Hard SF vs. Soft SF
Some readers and writers argue that a work is not true science fiction unless the science is not just necessary to the plot, but central to it. Hard SF focuses on “hard” science and is often written by authors with a strong scientific background. Generally works of hard SF have an emphasis on scientific detail and accuracy. Writers of hard SF include:
- Isaac Asimov: A prolific writer with a PhD in biochemistry, he is best known for his Foundation series and "The Three Laws of Robotics".
- Greg Bear: His work often features cutting edge science. His novel Darwin's Radio (1999) won the 2000 Nebula.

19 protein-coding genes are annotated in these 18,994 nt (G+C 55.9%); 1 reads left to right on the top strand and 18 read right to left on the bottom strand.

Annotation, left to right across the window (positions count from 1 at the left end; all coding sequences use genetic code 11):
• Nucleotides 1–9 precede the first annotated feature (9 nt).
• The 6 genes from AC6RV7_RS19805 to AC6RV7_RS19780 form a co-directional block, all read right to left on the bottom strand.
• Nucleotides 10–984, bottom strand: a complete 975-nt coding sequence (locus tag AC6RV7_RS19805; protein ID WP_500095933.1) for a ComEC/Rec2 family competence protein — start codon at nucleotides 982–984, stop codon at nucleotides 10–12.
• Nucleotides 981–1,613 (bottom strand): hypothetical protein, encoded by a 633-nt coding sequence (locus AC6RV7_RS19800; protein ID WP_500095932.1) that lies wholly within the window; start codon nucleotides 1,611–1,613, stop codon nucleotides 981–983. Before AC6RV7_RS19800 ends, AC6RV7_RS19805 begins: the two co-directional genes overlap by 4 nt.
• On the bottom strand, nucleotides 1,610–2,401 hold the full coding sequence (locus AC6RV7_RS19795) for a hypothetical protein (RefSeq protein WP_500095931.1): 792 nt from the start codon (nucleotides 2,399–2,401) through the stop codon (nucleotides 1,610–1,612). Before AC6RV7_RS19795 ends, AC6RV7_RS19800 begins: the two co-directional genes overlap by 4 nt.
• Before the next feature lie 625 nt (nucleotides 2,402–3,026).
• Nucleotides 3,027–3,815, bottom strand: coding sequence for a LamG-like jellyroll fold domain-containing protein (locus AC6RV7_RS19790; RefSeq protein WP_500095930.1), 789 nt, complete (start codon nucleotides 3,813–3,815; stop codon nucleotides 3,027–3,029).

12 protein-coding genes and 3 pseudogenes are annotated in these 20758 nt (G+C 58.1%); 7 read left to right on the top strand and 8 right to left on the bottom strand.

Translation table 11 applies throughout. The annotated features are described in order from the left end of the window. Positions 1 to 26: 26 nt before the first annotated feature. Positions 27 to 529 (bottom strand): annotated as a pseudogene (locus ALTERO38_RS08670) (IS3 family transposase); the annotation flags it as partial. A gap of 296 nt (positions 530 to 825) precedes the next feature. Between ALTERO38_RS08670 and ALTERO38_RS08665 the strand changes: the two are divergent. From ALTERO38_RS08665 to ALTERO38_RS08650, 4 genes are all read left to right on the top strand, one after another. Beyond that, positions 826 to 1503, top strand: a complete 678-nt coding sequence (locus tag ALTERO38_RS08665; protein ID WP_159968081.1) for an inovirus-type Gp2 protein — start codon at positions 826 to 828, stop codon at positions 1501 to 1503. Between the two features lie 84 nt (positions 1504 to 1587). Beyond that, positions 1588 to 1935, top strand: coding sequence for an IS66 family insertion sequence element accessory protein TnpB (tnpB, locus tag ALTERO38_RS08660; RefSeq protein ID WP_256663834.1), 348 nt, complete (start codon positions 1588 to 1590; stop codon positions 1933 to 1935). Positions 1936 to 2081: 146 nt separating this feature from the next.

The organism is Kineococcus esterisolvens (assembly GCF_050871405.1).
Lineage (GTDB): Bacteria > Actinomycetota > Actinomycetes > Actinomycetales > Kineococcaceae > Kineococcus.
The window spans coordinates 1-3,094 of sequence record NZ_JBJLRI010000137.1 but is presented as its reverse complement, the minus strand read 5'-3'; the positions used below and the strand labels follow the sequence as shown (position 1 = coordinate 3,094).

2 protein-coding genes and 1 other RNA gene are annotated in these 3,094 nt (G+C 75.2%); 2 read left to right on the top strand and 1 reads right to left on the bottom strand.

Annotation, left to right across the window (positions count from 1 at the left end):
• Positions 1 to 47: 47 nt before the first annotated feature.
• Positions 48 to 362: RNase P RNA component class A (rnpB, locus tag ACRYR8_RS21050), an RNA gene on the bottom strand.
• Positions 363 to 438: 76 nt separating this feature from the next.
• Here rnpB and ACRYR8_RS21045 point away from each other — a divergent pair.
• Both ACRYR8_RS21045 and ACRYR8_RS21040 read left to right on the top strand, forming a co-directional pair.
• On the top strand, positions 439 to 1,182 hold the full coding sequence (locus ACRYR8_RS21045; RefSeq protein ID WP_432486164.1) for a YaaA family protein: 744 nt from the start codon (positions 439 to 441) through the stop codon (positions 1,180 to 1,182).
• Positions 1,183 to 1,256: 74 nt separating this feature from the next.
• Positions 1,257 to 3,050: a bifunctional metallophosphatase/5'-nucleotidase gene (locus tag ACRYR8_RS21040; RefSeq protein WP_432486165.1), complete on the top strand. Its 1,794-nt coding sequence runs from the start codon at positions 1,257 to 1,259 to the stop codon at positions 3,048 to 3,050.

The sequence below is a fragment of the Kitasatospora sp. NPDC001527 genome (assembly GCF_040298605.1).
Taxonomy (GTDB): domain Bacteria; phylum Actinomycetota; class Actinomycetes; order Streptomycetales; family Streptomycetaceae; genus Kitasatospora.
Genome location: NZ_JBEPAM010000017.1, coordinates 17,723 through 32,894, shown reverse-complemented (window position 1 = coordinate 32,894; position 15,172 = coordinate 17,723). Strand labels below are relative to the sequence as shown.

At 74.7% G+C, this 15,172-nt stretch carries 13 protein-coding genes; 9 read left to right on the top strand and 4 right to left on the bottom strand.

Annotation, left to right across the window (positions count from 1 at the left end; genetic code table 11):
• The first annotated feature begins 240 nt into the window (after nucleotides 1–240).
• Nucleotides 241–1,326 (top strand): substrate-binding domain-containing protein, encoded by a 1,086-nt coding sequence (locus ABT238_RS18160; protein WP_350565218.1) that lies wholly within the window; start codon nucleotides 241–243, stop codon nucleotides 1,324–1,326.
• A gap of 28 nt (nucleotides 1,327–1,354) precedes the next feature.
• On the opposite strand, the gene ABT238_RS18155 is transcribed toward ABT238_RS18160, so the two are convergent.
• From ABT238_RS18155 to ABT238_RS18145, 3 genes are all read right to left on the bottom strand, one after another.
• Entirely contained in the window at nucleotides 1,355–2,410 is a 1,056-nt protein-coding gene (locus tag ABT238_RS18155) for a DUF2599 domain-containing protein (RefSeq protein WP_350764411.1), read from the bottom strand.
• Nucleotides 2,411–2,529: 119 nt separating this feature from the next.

- Arthur C Clarke: One of the major names in science fiction, he is best known as the author of 2001: A Space Odyssey (1968).
- Larry Niven: Best known for his Known Universe books (including the Ringworld novels), his work often includes physics.
With Soft SF, the focus is more on the “softer” sciences, such as sociology, psychology, and philosophy. These stories study the effect new sciences have on people and society. Some examples of soft SF include:
- Ray Bradbury: His pastoral style is known from The Martian Chronicles (1950) and Fahrenheit 451 (1953).
- Ursula K LeGuin: Her most well-known science fiction title, The Left Hand of Darkness (1969) explores identity issues through a hermaphrodite alien race.
- Lois McMaster Bujold: She is best known for her space opera, the Vorkosigan saga.
- Frank Herbert: He is best known for his career-spanning Dune universe.
===>Part Two: Technological Scifi
===>Part Three: Military, Apocalypse and Aliens
===>Part Four: Alternate History, Time Travel and Humor